Crazy Wisdom Adepts have an altogether different view of Man and life in general. For them, Enlightenment is a whole-bodily Realization that does not presuppose a world-negative attitude, a disposition of mystical inversion, and esoteric ascent of awareness. They know Reality to be here and now and nondistinct from the creative struggle of life. As Master Da Free John writes:
We must surrender to and into the Present God. God is not elsewhere in relation to us now. God is always Present, Alive as all beings, Manifest as the total world. Our obligation is not to invert and go elsewhere to God, nor to extrovert and exploit ourselves in the self-possessed or anti-ecstatic mood that presumes God to be absent or non-existent. Our obligation is to Awaken beyond our selves, beyond the phenomena of body and mind, into That in which body and mind inhere. When we are thus Awakened, our lives become the Incarnation Ritual of Man, whereby only God is evident and only God is the Process of the present and the future. That Way of Life is not bound to this world or any other world, nor to any from of attention in body or mind. Rather, the Way of Life is Ecstatic, God-Made, Free, Radiant, and always already Happy.3
Although Drukpa Kunley, being a Buddhist, did not use the term "God," the mood of his Teaching is nevertheless akin to that of Master Da. By his own testimony always "relaxing in the stream of events" (p.93) and "never working, letting reality hang loosely" (p.133), Drukpa was continually and spontaneously communicating the great Truth of "Emptiness" that "whatever arises is the Path of Release" (p. 133). This is what Master Da calls seventh-stage Wisdom. One who abides in the Self of God in the seventh stage of life is Awake to God under all conditions. He inheres in God through Self-Realization (the moment to moment re-cognition of attention) and, as the Self, inheres in God as Infinite Radiant Bliss. The Self is Awake to the Radiance of God. All objects, all arising conditions are found to be a transparent Play on the Radiant Immensity of the Divine Person. Thus, in the seventh stage of life, the soul inheres in God as the Self, and the Self inheres in God through re-cognition of everything in God.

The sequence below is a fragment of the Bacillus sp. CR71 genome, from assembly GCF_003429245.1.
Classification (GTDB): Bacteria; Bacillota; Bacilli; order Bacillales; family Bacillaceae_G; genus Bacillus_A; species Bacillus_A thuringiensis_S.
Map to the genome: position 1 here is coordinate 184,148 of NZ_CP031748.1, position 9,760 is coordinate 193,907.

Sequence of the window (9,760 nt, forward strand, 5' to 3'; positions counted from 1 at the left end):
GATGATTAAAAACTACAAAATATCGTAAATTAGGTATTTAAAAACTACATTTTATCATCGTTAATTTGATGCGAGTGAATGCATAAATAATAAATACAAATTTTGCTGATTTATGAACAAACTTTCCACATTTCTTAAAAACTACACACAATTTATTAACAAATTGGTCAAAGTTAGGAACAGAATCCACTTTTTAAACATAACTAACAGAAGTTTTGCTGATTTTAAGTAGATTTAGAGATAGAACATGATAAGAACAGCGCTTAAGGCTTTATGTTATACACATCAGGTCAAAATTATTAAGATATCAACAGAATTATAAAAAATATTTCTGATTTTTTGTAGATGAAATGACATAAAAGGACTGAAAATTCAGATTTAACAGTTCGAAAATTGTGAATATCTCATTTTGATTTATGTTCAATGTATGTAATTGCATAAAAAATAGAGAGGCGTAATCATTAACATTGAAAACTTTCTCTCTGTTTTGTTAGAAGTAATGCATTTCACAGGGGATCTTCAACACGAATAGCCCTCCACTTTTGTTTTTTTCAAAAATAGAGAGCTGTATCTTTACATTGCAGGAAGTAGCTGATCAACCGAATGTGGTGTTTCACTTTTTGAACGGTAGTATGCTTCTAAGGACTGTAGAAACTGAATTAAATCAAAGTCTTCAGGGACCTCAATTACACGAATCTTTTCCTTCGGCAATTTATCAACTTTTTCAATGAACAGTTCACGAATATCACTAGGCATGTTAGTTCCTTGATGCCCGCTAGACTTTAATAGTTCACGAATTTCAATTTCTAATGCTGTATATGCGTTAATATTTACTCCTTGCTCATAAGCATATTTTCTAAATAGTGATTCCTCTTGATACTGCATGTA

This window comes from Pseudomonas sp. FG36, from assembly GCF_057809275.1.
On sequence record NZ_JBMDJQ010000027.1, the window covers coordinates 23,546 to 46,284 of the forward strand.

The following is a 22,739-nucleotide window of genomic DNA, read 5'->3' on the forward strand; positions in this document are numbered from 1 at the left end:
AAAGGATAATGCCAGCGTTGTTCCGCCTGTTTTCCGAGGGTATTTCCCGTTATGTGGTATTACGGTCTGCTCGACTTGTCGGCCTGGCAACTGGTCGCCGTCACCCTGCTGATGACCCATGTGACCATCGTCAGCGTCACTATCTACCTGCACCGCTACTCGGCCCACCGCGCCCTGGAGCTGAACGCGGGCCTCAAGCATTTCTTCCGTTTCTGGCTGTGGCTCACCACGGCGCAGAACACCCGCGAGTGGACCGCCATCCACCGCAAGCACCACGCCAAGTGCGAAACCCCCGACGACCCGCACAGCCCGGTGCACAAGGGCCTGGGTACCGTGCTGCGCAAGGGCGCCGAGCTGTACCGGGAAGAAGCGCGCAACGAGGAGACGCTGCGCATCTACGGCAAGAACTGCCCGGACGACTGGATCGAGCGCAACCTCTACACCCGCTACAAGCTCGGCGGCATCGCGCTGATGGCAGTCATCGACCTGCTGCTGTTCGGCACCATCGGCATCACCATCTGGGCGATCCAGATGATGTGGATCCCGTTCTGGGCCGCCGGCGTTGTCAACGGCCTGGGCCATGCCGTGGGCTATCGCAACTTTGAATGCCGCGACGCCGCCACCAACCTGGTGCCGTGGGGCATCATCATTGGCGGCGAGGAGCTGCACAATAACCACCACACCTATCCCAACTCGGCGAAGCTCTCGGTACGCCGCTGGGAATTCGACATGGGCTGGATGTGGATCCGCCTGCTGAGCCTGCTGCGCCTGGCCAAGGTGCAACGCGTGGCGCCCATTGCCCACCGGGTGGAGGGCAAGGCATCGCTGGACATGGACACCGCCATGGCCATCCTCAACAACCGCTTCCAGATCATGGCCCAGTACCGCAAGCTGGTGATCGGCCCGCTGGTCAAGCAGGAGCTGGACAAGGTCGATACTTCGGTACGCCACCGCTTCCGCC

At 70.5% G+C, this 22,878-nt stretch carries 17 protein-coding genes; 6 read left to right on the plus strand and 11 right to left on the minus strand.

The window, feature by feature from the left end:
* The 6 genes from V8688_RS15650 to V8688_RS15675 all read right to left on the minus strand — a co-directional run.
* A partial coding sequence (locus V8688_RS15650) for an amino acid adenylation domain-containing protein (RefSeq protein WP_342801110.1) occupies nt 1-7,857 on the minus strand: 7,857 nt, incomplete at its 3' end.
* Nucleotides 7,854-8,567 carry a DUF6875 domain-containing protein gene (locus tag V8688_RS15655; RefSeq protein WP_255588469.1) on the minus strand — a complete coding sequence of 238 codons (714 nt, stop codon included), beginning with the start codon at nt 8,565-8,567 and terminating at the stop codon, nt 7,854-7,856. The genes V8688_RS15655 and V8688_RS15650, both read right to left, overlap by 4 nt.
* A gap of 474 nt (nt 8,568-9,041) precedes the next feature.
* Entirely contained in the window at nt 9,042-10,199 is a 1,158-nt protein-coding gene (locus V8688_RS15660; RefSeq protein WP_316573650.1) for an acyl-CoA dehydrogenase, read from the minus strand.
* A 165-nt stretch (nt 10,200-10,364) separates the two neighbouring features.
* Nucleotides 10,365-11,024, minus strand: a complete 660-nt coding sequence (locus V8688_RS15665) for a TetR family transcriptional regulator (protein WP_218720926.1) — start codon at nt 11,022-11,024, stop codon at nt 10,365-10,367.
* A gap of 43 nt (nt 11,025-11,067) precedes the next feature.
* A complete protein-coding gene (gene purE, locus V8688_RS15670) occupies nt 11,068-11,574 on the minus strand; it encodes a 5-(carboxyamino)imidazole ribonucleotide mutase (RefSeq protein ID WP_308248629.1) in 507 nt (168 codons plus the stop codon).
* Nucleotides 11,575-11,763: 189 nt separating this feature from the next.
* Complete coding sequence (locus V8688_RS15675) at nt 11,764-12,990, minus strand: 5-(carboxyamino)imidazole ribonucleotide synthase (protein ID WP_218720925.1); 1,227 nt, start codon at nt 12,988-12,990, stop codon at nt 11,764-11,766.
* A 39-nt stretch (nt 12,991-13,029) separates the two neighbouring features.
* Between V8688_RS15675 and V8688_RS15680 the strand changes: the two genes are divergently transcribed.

Therefore, in the seventh stage of life, the soul is Awake as Love, or Ecstatic Worship of the Transcendental and All-Pervading Divine Person. All inwardness is transcended. All obsession experiences, objects, and others is transcended. There is constant re-cognition of all arising conditions of experience, but all the while there is natural abiding in the Ecstatic Love of God through radical intuition of the Condition of everything.
Thus, in the seventh stage of life, the arising of attention and experience is not at all prevented. The soul Awakens from its exile in the world and its seclusion in the heart. There is only Ecstasy, or Perfect God-love. Attention has been Transformed, so that it is simply the Radiance of the Self, rather than the binding gesture of an independent consciousness.4
From the Realizer's aerial view of existence, the world process is essentially chaotic, nonsensical, and utterly undependable. Where the conventional, ego-entrenched mind anxiously clings to meanings of its own making, and thereby exposes itself to repeated frustration and suffering, the Enlightened being sees the non-binding nature of all arising conditions-and encounters them with a sense of irrepressible humor. Perceiving God or Reality equally in everything, he neither shies away from anything nor becomes obsessed with any experience or idea. Because he is radically and irrevocably Free, he can also abstain from them without repressing any latent desires or tendencies. For the Realizer, life is Divine Creativity or Play (lila). In the language of Sufism, he is "drunk with God," which sacred inebriation makes him immune to the "poison of the world."
In his God-intoxication or Ecstasy, however, he is prone to behave at odds with the all-too-sober world of social convention. In the eyes of the world, therefore, he is a radical, an anarchist or eccentric a lunatic. His very existence calls into question the established order. Living, as he does, out of the plenitude of the Whole, he has no need for any self-limitation. His entire life is a towering symbol, a constant demonstration, of the fact that the limitations the "usual man" presumes are merely neurotic strateties to introduce a semblance of stability and orderliness into the incessant flux of events that constitutes phenomenal existence.